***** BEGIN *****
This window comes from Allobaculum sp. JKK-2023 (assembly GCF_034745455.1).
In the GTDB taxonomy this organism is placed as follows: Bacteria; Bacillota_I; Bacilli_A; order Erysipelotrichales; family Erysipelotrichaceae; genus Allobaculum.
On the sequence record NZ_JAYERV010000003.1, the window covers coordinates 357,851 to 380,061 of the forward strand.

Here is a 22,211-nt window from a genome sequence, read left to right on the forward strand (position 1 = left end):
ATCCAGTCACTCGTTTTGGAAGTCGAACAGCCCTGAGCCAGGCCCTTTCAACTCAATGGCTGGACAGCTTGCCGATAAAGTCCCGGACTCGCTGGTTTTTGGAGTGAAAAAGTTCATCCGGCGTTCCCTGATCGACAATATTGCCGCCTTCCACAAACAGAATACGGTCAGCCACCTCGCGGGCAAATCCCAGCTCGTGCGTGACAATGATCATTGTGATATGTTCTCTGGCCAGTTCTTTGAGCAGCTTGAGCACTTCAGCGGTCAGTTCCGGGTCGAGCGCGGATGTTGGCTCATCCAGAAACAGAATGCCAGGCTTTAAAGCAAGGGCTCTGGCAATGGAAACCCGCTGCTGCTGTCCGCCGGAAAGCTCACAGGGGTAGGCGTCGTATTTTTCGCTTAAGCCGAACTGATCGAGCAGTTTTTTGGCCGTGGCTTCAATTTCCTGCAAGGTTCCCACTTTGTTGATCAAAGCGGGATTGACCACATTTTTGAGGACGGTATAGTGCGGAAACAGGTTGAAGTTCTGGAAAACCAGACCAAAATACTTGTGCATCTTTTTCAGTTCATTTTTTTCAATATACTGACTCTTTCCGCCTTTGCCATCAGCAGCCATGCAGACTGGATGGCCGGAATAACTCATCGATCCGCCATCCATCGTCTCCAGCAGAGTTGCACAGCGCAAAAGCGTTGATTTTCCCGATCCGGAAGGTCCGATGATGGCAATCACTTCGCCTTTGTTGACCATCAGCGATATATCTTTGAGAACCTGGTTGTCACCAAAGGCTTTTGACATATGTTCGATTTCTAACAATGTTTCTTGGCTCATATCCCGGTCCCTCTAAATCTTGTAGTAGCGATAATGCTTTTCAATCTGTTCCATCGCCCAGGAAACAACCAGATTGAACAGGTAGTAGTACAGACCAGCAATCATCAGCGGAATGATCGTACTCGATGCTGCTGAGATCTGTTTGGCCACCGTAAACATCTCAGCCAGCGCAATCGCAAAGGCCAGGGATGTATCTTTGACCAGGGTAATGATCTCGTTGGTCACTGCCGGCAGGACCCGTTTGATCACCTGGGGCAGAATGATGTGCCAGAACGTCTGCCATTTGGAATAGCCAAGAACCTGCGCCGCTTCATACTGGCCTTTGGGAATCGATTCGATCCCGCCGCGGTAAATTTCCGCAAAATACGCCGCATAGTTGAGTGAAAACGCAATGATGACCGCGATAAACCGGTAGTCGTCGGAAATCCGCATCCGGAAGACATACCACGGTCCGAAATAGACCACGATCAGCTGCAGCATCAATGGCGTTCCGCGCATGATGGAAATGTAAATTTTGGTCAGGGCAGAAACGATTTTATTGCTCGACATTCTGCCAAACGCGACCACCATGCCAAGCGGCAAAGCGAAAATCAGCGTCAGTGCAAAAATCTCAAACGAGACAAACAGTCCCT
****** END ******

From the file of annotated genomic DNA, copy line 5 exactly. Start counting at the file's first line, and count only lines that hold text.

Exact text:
ATCCAGTCACTCGTTTTGGAAGTCGAACAGCCCTGAGCCAGGCCCTTTCAACTCAATGGCTGGACAGCTTGCCGATAAAGTCCCGGACTCGCTGGTTTTTGGAGTGAAAAAGTTCATCCGGCGTTCCCTGATCGACAATATTGCCGCCTTCCACAAACAGAATACGGTCAGCCACCTCGCGGGCAAATCCCAGCTCGTGCGTGACAATGATCATTGTGATATGTTCTCTGGCCAGTTCTTTGAGCAGCTTGAGCACTTCAGCGGTCAGTTCCGGGTCGAGCGCGGATGTTGGCTCATCCAGAAACAGAATGCCAGGCTTTAAAGCAAGGGCTCTGGCAATGGAAACCCGCTGCTGCTGTCCGCCGGAAAGCTCACAGGGGTAGGCGTCGTATTTTTCGCTTAAGCCGAACTGATCGAGCAGTTTTTTGGCCGTGGCTTCAATTTCCTGCAAGGTTCCCACTTTGTTGATCAAAGCGGGATTGACCACATTTTTGAGGACGGTATAGTGCGGAAACAGGTTGAAGTTCTGGAAAACCAGACCAAAATACTTGTGCATCTTTTTCAGTTCATTTTTTTCAATATACTGACTCTTTCCGCCTTTGCCATCAGCAGCCATGCAGACTGGATGGCCGGAATAACTCATCGATCCGCCATCCATCGTCTCCAGCAGAGTTGCACAGCGCAAAAGCGTTGATTTTCCCGATCCGGAAGGTCCGATGATGGCAATCACTTCGCCTTTGTTGACCATCAGCGATATATCTTTGAGAACCTGGTTGTCACCAAAGGCTTTTGACATATGTTCGATTTCTAACAATGTTTCTTGGCTCATATCCCGGTCCCTCTAAATCTTGTAGTAGCGATAATGCTTTTCAATCTGTTCCATCGCCCAGGAAACAACCAGATTGAACAGGTAGTAGTACAGACCAGCAATCATCAGCGGAATGATCGTACTCGATGCTGCTGAGATCTGTTTGGCCACCGTAAACATCTCAGCCAGCGCAATCGCAAAGGCCAGGGATGTATCTTTGACCAGGGTAATGATCTCGTTGGTCACTGCCGGCAGGACCCGTTTGATCACCTGGGGCAGAATGATGTGCCAGAACGTCTGCCATTTGGAATAGCCAAGAACCTGCGCCGCTTCATACTGGCCTTTGGGAATCGATTCGATCCCGCCGCGGTAAATTTCCGCAAAATACGCCGCATAGTTGAGTGAAAACGCAATGATGACCGCGATAAACCGGTAGTCGTCGGAAATCCGCATCCGGAAGACATACCACGGTCCGAAATAGACCACGATCAGCTGCAGCATCAATGGCGTTCCGCGCATGATGGAAATGTAAATTTTGGTCAGGGCAGAAACGATTTTATTGCTCGACATTCTGCCAAACGCGACCACCATGCCAAGCGGCAAAGCGAAAATCAGCGTCAGTGCAAAAATCTCAAACGAGACAAACAGTCCCT